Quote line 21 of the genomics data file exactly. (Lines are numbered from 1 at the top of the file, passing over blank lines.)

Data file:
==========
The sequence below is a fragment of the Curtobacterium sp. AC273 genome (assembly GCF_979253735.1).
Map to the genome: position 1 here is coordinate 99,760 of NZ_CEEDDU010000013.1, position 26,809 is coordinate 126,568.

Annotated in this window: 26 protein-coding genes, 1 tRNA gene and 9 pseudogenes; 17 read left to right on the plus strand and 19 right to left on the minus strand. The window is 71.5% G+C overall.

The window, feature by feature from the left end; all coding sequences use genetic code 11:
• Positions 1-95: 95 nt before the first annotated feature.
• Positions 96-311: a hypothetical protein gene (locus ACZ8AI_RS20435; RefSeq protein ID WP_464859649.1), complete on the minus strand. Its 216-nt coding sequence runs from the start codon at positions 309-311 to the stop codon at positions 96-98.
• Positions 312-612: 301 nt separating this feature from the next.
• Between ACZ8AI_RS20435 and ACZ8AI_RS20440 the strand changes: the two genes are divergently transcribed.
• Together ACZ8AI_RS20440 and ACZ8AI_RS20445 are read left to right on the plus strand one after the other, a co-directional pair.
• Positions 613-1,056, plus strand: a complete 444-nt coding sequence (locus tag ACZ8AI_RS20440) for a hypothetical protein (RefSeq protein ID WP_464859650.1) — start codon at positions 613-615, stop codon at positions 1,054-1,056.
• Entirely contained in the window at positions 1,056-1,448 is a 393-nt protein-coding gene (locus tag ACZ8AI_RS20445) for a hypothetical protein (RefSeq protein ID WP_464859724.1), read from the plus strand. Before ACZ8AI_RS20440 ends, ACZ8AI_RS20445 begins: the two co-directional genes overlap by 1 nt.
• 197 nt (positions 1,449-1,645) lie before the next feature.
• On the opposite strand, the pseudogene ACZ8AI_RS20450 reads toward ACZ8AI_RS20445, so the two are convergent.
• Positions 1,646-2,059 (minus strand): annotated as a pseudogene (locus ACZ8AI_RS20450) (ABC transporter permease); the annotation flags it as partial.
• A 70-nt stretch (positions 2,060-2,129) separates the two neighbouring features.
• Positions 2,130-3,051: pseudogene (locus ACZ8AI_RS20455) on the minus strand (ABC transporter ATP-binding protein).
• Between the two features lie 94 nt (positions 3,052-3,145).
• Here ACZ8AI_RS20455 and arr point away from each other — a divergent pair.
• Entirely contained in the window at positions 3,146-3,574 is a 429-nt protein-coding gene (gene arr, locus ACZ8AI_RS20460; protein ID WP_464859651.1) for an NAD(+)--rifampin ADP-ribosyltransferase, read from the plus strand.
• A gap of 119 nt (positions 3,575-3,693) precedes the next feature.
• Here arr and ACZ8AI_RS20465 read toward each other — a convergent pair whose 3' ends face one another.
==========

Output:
• Here arr and ACZ8AI_RS20465 read toward each other — a convergent pair whose 3' ends face one another.